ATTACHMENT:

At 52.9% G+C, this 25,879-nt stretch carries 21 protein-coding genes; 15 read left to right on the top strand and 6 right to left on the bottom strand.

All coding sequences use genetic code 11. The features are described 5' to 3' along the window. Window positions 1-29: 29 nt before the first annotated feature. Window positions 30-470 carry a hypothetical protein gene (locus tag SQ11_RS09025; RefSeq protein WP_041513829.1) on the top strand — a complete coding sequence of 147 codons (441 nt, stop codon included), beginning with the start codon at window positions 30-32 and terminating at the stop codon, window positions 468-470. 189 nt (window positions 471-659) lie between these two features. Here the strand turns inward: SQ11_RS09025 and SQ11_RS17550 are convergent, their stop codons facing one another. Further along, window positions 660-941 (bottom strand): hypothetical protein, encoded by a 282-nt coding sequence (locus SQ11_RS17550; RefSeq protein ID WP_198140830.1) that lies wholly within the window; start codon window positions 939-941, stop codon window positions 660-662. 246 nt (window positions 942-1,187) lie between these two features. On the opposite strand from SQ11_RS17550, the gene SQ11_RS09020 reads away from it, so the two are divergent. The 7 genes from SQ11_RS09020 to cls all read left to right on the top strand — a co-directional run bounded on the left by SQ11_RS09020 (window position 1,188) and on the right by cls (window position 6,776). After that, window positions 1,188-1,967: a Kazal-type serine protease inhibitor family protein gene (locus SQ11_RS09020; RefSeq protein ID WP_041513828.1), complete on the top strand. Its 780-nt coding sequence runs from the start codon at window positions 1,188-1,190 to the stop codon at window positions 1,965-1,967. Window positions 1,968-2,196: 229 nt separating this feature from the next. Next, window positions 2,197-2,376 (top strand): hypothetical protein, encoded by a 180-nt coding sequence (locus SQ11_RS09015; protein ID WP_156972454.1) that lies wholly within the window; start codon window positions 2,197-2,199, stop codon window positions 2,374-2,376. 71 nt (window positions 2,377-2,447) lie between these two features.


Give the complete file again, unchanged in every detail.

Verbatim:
At 52.9% G+C, this 25,879-nt stretch carries 21 protein-coding genes; 15 read left to right on the top strand and 6 right to left on the bottom strand.

All coding sequences use genetic code 11. The features are described 5' to 3' along the window. Window positions 1-29: 29 nt before the first annotated feature. Window positions 30-470 carry a hypothetical protein gene (locus tag SQ11_RS09025; RefSeq protein WP_041513829.1) on the top strand — a complete coding sequence of 147 codons (441 nt, stop codon included), beginning with the start codon at window positions 30-32 and terminating at the stop codon, window positions 468-470. 189 nt (window positions 471-659) lie between these two features. Here the strand turns inward: SQ11_RS09025 and SQ11_RS17550 are convergent, their stop codons facing one another. Further along, window positions 660-941 (bottom strand): hypothetical protein, encoded by a 282-nt coding sequence (locus SQ11_RS17550; RefSeq protein ID WP_198140830.1) that lies wholly within the window; start codon window positions 939-941, stop codon window positions 660-662. 246 nt (window positions 942-1,187) lie between these two features. On the opposite strand from SQ11_RS17550, the gene SQ11_RS09020 reads away from it, so the two are divergent. The 7 genes from SQ11_RS09020 to cls all read left to right on the top strand — a co-directional run bounded on the left by SQ11_RS09020 (window position 1,188) and on the right by cls (window position 6,776). After that, window positions 1,188-1,967: a Kazal-type serine protease inhibitor family protein gene (locus SQ11_RS09020; RefSeq protein ID WP_041513828.1), complete on the top strand. Its 780-nt coding sequence runs from the start codon at window positions 1,188-1,190 to the stop codon at window positions 1,965-1,967. Window positions 1,968-2,196: 229 nt separating this feature from the next. Next, window positions 2,197-2,376 (top strand): hypothetical protein, encoded by a 180-nt coding sequence (locus SQ11_RS09015; protein ID WP_156972454.1) that lies wholly within the window; start codon window positions 2,197-2,199, stop codon window positions 2,374-2,376. 71 nt (window positions 2,377-2,447) lie between these two features.